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Opinion: Sharad Pawar, The Perfidious Man From Maharashtra

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Politics and loyalty go hand-in-hand in Indian political history. But, often we find some dubious exceptions to this legacy of loyal political leaders. One such rare exception is Sharad Pawar, a strongman from Maharashtra.

Sharad Pawar has been one of the longest-running active politicians of today’s times. Besides being a three-time Chief Minister of Maharashtra and Union Minister for Agriculture and Defence. He is known to be the man who will always do something opposite, to what he speaks about publicly.

Born in the Baramati district of Maharashtra in 1940, Sharad Pawar was an average student academically but had a strong attraction towards politics from the word go. He started college politics at the ripe age of 18 when he joined the Youth Congress. Pawar always had the cult and greed for power from his primary days in the Congress when he came close to Congress strongman Yashwantrao Chavan, the most influential politician of those times.

Sharad Pawar.

At a young age of 27, he was preferred to be the candidate for Congress to contest the Maharashtra Assembly Elections from Baramati constituency which he later turned into a fortress for his own family. While he worked heavily in the agricultural sector during his early days as the MLA from Baramati, he was also heavily involved in the politics of the local cooperative sugar mills and other member-run cooperatives societies.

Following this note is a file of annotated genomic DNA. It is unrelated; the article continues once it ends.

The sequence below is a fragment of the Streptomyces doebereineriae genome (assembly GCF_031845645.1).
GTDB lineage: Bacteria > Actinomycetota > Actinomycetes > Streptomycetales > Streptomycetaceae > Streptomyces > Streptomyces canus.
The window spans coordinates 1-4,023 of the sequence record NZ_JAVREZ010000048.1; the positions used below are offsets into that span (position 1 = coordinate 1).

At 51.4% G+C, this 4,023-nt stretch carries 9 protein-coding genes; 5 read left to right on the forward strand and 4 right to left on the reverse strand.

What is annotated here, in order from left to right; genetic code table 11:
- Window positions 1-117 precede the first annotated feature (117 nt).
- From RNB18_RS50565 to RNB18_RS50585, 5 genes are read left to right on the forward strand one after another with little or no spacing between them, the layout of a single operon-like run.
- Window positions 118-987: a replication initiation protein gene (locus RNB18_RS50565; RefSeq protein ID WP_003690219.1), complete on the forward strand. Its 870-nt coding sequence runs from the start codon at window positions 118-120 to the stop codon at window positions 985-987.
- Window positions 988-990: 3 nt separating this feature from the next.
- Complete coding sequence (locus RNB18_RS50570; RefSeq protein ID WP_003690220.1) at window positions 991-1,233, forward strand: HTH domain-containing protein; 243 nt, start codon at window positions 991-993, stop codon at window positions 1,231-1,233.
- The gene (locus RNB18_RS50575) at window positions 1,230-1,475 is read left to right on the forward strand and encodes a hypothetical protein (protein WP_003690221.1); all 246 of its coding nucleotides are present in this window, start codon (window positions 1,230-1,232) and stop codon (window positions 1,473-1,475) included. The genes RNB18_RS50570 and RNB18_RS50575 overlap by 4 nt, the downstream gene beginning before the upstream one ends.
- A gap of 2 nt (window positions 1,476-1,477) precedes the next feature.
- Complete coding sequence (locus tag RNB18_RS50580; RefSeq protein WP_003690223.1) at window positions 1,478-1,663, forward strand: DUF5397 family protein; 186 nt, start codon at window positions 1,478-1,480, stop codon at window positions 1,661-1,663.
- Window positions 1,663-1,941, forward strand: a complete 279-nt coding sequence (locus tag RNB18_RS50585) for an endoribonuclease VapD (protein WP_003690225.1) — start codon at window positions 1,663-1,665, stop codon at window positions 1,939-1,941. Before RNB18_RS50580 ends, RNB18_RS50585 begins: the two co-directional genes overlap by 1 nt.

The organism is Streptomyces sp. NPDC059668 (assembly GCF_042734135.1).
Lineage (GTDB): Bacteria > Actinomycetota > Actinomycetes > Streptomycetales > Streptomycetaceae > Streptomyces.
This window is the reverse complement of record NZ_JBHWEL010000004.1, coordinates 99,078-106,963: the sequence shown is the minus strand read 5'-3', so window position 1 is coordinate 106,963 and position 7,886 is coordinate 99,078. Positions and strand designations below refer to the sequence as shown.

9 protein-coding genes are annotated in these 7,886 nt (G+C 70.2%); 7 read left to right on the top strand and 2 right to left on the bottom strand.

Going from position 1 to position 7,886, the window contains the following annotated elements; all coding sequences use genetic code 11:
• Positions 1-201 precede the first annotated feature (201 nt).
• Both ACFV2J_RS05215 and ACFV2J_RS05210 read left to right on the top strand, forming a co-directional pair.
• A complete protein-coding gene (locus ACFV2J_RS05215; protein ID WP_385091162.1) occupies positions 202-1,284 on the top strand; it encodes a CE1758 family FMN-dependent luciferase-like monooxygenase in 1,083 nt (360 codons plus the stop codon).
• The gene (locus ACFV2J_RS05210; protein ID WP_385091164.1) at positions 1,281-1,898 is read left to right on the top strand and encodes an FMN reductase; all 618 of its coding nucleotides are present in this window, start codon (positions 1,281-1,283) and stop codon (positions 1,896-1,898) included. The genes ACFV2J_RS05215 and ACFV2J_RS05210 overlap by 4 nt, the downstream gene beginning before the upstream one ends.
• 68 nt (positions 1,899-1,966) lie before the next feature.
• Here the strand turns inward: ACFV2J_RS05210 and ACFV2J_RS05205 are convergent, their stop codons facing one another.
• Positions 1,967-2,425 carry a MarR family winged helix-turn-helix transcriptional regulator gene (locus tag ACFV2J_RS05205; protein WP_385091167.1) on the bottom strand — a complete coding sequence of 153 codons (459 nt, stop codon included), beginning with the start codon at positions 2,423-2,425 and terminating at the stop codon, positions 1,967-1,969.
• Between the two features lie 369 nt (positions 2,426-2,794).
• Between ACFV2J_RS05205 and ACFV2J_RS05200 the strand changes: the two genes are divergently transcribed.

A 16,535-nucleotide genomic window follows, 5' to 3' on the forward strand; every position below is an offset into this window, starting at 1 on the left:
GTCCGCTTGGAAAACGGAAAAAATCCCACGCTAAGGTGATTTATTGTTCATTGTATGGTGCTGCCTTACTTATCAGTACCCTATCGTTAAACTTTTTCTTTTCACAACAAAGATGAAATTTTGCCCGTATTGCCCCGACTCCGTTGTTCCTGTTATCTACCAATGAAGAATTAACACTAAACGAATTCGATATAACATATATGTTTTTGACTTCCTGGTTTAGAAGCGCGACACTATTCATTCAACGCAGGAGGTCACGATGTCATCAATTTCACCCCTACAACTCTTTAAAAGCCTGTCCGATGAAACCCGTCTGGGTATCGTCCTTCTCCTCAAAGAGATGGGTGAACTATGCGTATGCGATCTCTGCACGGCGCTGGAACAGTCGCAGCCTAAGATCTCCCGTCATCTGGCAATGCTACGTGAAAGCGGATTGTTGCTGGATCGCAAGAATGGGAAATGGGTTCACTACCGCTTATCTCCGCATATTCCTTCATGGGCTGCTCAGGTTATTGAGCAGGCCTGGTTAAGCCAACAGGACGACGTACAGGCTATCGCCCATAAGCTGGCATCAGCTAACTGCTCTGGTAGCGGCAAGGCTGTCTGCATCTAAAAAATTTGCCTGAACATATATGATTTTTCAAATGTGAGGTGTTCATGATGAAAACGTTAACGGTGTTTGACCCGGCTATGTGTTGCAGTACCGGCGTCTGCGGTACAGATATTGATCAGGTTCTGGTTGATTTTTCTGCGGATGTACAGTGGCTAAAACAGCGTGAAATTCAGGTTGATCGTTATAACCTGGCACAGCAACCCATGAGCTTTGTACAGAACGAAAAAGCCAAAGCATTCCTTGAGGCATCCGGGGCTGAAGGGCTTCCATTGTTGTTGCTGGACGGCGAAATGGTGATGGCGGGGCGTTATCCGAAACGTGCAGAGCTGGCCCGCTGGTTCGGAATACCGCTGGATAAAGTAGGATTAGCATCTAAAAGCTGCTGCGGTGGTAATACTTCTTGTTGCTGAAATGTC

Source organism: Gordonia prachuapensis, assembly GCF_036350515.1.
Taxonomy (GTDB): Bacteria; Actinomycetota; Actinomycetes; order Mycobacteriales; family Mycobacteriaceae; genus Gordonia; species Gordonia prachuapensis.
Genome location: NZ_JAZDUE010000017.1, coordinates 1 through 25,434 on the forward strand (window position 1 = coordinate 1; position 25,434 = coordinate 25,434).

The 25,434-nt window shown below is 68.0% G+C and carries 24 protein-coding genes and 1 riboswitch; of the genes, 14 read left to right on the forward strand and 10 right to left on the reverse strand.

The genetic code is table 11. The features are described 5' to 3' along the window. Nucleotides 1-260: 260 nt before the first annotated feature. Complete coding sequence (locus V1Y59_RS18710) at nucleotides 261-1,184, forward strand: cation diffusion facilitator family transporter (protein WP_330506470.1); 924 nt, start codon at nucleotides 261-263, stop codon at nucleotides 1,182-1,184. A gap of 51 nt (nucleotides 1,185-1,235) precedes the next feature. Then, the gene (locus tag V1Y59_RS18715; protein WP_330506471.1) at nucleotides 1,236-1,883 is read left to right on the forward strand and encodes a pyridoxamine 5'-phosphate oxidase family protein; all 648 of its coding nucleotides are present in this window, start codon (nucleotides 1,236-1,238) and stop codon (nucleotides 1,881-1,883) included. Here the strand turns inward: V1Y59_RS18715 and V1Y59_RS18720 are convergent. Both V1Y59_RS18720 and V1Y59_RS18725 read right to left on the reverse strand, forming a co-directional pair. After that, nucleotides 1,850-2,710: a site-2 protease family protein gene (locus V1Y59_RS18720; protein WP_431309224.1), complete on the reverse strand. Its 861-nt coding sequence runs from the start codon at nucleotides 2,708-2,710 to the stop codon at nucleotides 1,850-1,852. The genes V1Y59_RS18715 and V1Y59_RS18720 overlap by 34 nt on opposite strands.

When the Congress party decided to nurture its future generation in Maharashtra, Pawar was inducted in the then CM Vasantrao Naik’s cabinet as the Home Minister backed by the strong support of Yashwantrao Chavan. He later continued on the same portfolio in Shankarrao Chavan’s govt from 1975-77. Following the Congress party’s rout in 1977 Loksabha Elections began the journey of defections for Pawar when he joined Congress (U).

Sooner in 1978, he defected from his Congress alliance government, cheating on CM Vasantdada Patil and formed an alliance with the Janata Party, with the sole ambition to become the Chief Minister himself. He went on to create a record of being the youngest CM of Maharashtra that he still holds. In 1984, he contested the Baramati Loksabha seat for the first time and became an MP.

A few months later, he contested the Assembly elections as well and returned to state politics. He became a leader of the opposition of the Progressive Democratic Front that included BJP, PWP, and the Janata Party. In 1987, he jumped sides to return to Congress (I) with the mission to rescue Congress culture in Maharashtra. This period also noticed the emergence of Shivsena. Pawar once again became the CM of Maharashtra in 1987 and then in 1990.

By this time, Pawar had already started dreaming to become the Prime Minister of India following Rajiv Gandhi’s assassination. His aspirations were first dashed by P.V. Narsimha Rao and later by Sonia Gandhi. Pawar also served as the Leader of Opposition in the 12th Loksabha. Noticing the strong opposition to his aspirations of becoming the PM being crushed with the emergence of Sonia Gandhi as Congress Queen.